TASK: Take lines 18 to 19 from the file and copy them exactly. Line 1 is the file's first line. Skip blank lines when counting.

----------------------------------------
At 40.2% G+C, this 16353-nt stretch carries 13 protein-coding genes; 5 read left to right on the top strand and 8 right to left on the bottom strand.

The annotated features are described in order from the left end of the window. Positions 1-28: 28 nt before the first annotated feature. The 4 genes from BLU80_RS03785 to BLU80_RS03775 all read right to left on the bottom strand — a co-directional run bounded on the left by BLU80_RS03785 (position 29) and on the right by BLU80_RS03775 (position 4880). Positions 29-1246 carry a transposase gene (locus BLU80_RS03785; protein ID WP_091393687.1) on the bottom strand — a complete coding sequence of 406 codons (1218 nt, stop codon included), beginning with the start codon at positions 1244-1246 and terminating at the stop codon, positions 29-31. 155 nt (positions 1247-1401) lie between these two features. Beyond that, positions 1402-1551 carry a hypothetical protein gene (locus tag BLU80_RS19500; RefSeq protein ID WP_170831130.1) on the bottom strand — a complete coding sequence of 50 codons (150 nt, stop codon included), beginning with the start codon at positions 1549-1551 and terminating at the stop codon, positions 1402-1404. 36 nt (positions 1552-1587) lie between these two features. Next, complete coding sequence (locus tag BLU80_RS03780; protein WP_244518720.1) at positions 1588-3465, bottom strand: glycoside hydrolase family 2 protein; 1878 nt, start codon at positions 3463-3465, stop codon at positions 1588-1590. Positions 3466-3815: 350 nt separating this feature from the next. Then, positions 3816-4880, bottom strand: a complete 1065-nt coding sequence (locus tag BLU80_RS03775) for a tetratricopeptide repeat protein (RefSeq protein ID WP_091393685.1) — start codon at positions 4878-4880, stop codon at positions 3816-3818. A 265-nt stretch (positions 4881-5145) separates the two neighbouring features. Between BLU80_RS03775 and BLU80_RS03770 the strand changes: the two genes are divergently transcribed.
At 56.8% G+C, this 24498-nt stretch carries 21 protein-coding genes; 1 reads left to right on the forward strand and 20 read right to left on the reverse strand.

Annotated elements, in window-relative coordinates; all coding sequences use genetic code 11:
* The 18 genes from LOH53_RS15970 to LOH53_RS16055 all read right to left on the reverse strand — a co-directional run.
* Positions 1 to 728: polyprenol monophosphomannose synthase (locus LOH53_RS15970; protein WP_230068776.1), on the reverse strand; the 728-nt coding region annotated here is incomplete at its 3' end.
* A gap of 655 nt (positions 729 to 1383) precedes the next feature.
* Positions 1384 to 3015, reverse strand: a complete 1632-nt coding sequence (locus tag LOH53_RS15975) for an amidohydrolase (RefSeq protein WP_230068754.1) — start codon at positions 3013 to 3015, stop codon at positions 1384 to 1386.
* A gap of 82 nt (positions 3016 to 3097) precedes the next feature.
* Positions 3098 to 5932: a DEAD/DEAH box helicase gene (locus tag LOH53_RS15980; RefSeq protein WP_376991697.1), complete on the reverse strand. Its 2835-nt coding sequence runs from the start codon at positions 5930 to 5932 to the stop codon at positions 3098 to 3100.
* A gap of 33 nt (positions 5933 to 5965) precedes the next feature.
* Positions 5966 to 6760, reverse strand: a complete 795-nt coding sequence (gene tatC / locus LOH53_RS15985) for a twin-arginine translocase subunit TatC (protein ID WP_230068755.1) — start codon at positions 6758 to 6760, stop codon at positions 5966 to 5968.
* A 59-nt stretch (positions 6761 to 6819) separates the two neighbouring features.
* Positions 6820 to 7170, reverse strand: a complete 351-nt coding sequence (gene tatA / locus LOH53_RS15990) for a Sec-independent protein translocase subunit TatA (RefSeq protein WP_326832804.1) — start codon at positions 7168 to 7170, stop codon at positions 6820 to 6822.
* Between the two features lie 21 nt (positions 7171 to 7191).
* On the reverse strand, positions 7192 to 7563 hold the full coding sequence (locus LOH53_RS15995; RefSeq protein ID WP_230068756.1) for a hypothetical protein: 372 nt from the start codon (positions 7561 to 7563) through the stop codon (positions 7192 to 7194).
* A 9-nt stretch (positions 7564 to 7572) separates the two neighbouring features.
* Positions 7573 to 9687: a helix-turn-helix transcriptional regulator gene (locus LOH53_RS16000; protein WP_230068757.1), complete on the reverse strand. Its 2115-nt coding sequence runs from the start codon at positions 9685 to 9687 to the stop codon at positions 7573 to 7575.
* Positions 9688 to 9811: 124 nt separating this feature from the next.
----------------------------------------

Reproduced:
* Positions 7573 to 9687: a helix-turn-helix transcriptional regulator gene (locus LOH53_RS16000; protein WP_230068757.1), complete on the reverse strand. Its 2115-nt coding sequence runs from the start codon at positions 9685 to 9687 to the stop codon at positions 7573 to 7575.
* Positions 9688 to 9811: 124 nt separating this feature from the next.